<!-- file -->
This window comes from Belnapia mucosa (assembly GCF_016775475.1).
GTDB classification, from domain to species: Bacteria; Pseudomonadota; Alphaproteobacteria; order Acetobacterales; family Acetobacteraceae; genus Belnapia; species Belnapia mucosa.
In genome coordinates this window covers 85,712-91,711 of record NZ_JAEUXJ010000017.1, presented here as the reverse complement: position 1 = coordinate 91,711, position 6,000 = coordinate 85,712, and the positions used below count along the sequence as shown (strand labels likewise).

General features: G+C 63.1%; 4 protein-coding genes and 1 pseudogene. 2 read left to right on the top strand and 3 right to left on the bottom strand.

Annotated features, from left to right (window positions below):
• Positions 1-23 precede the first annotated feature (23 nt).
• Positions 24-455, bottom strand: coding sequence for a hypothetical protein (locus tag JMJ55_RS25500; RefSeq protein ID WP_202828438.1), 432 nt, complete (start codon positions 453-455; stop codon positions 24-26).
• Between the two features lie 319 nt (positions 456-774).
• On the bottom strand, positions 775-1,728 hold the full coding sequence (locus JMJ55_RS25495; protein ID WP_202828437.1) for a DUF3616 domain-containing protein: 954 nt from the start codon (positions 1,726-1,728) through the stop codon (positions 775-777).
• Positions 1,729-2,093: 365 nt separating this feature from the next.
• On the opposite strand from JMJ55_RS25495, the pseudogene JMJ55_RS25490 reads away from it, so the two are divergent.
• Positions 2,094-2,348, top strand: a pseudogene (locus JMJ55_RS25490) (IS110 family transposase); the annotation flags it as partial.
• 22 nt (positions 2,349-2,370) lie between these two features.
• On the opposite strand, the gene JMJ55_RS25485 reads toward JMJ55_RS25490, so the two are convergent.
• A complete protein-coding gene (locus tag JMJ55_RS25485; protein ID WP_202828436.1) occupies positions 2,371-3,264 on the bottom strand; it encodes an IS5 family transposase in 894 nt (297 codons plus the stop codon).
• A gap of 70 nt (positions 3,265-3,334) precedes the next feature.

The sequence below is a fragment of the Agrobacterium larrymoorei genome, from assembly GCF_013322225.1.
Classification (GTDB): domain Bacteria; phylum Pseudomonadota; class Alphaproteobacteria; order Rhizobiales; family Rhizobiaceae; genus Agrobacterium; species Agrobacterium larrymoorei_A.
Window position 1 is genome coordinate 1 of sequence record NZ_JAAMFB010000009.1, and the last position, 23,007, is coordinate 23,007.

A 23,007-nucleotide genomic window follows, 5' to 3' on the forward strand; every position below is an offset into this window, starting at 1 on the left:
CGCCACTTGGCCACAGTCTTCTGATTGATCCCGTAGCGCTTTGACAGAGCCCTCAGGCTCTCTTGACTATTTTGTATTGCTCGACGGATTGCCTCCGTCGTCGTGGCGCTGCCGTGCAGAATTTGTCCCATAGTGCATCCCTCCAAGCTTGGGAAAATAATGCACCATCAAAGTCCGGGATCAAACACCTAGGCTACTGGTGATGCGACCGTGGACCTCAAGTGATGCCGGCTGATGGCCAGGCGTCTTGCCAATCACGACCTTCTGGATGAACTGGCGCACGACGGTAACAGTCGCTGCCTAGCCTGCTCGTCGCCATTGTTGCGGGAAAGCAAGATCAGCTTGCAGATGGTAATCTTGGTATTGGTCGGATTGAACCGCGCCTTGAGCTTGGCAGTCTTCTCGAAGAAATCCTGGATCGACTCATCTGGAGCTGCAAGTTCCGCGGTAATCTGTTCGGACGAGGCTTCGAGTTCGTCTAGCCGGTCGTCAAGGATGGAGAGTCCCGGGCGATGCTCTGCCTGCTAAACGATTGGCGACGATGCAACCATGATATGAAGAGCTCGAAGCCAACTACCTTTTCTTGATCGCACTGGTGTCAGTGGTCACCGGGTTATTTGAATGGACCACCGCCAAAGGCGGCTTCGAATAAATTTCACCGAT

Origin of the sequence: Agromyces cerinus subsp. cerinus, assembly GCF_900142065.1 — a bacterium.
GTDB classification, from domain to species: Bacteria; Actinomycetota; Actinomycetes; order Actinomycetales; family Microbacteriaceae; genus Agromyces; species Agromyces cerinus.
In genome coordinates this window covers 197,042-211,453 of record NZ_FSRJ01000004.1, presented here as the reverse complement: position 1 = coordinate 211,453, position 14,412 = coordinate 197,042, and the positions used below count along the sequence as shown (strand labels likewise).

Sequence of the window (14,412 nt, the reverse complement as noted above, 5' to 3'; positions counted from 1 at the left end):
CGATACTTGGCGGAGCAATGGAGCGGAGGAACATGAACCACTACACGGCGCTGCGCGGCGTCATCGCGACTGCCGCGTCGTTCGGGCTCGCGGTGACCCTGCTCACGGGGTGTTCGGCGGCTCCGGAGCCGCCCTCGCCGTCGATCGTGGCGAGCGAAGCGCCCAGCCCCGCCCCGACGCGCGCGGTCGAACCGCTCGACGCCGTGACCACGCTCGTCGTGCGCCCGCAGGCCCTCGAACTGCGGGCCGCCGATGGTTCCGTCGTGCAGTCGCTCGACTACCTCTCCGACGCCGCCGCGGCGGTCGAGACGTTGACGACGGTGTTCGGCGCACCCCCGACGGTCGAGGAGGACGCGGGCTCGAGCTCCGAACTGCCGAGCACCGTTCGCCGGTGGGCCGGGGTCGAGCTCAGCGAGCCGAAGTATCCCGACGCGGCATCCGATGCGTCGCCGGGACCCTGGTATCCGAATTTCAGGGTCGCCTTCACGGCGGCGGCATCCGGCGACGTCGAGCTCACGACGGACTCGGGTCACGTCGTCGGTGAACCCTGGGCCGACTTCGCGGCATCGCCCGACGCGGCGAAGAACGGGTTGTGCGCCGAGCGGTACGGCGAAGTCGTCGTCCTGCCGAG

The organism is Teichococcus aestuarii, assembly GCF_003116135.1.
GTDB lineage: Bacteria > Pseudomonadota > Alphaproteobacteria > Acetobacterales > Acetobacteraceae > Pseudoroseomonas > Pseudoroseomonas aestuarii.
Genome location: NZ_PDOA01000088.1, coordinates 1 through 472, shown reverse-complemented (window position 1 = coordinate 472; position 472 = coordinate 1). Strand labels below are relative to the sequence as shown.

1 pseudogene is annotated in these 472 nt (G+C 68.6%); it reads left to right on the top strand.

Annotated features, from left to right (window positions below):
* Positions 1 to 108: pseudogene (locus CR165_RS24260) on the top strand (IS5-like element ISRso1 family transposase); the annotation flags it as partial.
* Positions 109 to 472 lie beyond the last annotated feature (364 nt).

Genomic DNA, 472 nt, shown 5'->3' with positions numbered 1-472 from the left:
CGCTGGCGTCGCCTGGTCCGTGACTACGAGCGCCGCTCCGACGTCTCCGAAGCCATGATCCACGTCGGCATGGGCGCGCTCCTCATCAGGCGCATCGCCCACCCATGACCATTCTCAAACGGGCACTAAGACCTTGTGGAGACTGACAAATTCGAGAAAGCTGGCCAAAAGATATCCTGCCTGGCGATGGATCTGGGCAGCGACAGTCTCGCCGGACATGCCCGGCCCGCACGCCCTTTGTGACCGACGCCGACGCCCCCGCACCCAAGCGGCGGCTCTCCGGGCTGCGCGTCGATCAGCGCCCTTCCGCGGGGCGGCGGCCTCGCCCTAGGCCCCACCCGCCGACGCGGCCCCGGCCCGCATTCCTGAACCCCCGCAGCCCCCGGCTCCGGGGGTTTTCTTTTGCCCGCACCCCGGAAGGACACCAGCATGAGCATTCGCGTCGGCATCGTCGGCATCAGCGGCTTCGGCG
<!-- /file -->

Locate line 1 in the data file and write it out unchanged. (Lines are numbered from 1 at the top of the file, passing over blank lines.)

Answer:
This window comes from Belnapia mucosa (assembly GCF_016775475.1).